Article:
Words by:
Photographer: Bradley J. Calder
Make-up: Marla Vazquez
Hair: Ayano Jinnouchi
Styling: Kendy
Styling Assistant: Janice Angelica

María Isabel’s gaze gently trails off screen as she fishes for what will be her must-have items for tour. Her white Air Force 1s – a New York native staple that, similarly to one’s phone, often serves as armour – stare back at her threateningly. The 25-year-old Dominican-American artist from Queens soon realises that this is a safe space and responds accordingly.

“I was tryna be deep but let’s just be honest: Air Force 1s, a pair of gold hoops and deep conditioner,” she decides. “As long as my Air Forces are on, hoops are in, and my hair’s OK, everything else will fall into place.” So far, it has.

When Isabel debuted in 2020 with The 1, a sleepy, melodic bop about falling in love, she arrived as a promising young star in the R&B circuit, following a similar road to fellow Latinx acts Yendry and Melii. Her sound, influenced by childhood heroes Alicia Keys, Mariah Carey and Sadé, is paced and contemplative, her voice always the focus. It’s got an introspective quality to it, like she’s singing only for herself.

Full look: Kits

[Left] Full look: Hardeman
[Right] Full look: Mom n Dad Vintage

Isabel relocated to Los Angeles alone a little over a year ago, during the height of the pandemic. The artistic and personal growth that unfolded became something of an uncomfortable metamorphosis, as detailed on her introductory EP, Stuck in the Sky, which charts the inevitable tensions, and eventual breakdown, of a long-distance relationship. The project’s centrepiece, Distance, confronts these feelings head on: “Distance makes the heart grow fonder/ What about the rest of me?/ Even the moon must wanna go home, don’t you get tired of being alone?” But this heartbreak had a silver lining: the period of enforced solitude caused Isabel to turn inwards and make herself a priority.

“The biggest lesson I’m still learning is the need to be able to be present and centre myself regardless of what’s going on around me,” she reflects. “It’s important, as an artist, to take a moment and appreciate what you’ve done because your goals are always changing. The second you get something done, the music industry says, ‘Great job, on to the next.’ I want to celebrate any win because it’s easy to lose sight of what you’re accomplishing.”

To date, those accomplishments include over seven million streams on Spotify and a recording contract with Warner Records, all while staying true to herself. What that means through the lens of social media, where the lines of reality are increasingly blurred, however, is up for debate. The singer boasts over 325,000 followers on Instagram, many of whom were already there before she stepped out as a musician. There have been plenty of brand partnerships with the likes of Urban Outfitters, Revolve and Queens-based fashion label Aimé Leon Dore. Does she consider herself an influencer?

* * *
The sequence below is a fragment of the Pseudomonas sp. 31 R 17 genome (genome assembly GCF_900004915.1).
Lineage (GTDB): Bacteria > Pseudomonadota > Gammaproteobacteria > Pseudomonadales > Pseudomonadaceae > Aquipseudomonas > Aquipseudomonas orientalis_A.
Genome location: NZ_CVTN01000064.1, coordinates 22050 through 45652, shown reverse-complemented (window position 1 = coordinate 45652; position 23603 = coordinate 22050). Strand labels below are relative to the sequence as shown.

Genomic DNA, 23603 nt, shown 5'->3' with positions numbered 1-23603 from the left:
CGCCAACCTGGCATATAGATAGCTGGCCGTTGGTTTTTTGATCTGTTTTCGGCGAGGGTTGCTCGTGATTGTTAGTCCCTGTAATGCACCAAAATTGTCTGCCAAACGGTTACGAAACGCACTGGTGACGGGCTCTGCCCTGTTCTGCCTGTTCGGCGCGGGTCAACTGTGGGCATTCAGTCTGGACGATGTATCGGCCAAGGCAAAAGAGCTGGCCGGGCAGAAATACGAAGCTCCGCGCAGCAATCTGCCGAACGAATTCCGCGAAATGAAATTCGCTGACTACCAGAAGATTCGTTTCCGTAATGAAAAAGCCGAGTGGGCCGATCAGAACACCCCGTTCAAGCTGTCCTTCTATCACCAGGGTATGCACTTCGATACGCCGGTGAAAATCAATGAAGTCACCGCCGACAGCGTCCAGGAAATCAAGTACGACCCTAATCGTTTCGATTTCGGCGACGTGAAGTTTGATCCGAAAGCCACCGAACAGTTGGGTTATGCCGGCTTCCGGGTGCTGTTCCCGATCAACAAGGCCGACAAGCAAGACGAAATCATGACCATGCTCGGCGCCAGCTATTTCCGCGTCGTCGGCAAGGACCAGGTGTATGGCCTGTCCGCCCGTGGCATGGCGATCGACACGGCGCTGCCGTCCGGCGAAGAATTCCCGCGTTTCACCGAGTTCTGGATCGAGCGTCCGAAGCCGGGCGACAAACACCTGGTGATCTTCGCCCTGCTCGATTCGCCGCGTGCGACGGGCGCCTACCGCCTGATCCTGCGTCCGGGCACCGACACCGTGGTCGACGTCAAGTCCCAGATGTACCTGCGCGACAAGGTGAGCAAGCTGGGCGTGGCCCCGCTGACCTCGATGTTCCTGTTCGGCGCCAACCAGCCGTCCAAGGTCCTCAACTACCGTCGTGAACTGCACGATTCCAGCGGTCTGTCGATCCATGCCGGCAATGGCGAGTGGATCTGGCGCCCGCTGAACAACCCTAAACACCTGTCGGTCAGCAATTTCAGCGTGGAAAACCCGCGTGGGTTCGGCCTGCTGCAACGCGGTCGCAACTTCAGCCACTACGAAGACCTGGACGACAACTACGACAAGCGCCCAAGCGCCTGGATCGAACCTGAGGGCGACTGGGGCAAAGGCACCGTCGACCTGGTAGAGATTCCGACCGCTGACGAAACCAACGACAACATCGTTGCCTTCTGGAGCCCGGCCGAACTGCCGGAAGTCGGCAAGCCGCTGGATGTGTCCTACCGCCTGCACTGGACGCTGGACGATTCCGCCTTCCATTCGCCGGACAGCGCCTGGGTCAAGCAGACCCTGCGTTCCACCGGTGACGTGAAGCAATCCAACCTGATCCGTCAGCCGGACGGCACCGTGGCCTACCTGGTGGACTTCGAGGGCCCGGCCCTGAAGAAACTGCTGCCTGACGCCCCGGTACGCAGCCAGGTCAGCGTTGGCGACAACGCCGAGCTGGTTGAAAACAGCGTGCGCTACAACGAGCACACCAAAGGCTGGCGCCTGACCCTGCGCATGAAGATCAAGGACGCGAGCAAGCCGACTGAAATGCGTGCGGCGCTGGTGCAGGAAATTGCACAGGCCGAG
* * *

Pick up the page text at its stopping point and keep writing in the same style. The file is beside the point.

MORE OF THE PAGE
Full look: Mom n Dad Vintage

“I most definitely do not. I think of myself as someone who overshares on the internet and sometimes it works,” she laughs, acknowledging her unfiltered approach. “I feel like we’re getting to a point in society where we don’t want false images of people.”

With this in mind, Isabel has been uncompromising in the artistic path she wants to follow. She says she isn’t into labels and doesn’t want to limit her early stages of experimentation. This openness has led her to her latest work, the bilingual No Soy Para Ti; a Latin pop-adjacent track with strong visual references to New York – the place in which she recalls first developing an affinity for the style of music.

Full look: Hardeman

Like many diaspora kids, Latin music is the pillar that has propped up our varied identities. For Isabel, growing up in Queens – a borough that is home to one of the highest Latinx immigrant populations in New York – reggaeton was the sound of her surroundings. The genre’s wildfire-like spread, fuelled by an international resurgence thanks to 2017’s Despacito, has prompted everyone in the music industry – Latinx or not – to want a piece of the cake. Isabel says she isn’t pressuring herself to take the plunge, though it was “definitely a conversation that was had” early on because of her Dominican roots.

In order to move beyond what she deems “palatable”, Isabel is working on further exploring the Dominican sounds like the island’s celebrated bachata and merengue, and, more specifically, “the stuff that isn’t normally going to come out on an American artist’s album”. Ultimately, though, she’s calling the shots. “Regardless of what I end up sounding like, as I’m writing my own songs, it’s always gonna sound like me coming through,” she smiles.

That message is to always protect your peace and lead with honesty. This new, lockdown-indebted perspective, Isabel explains, has provided her with the right tools to find her footing in the crowded room of the music industry. Over the next year, she’s set to perform at eagerly anticipated festivals like Day N Vegas, Firefly and more, alongside R&B and hip-hop visionaries like Kendrick Lamar, Tyler, the Creator and SZA. She’s also sitting on the music she’s most excited about, a result of long studio sessions with Jeff Kleinman, the producer behind FKA twigs’ cellophane and Frank Ocean’s Chanel. These tracks, she says, are the ultimate expression of her artistry thus far – and, crucially, align with her mission. “I just want to be able to mean everything I sing. Obviously I want to grow and be as big as I can be, but I always want it to reflect me.”

No Soy Para Ti is out now via Warner Records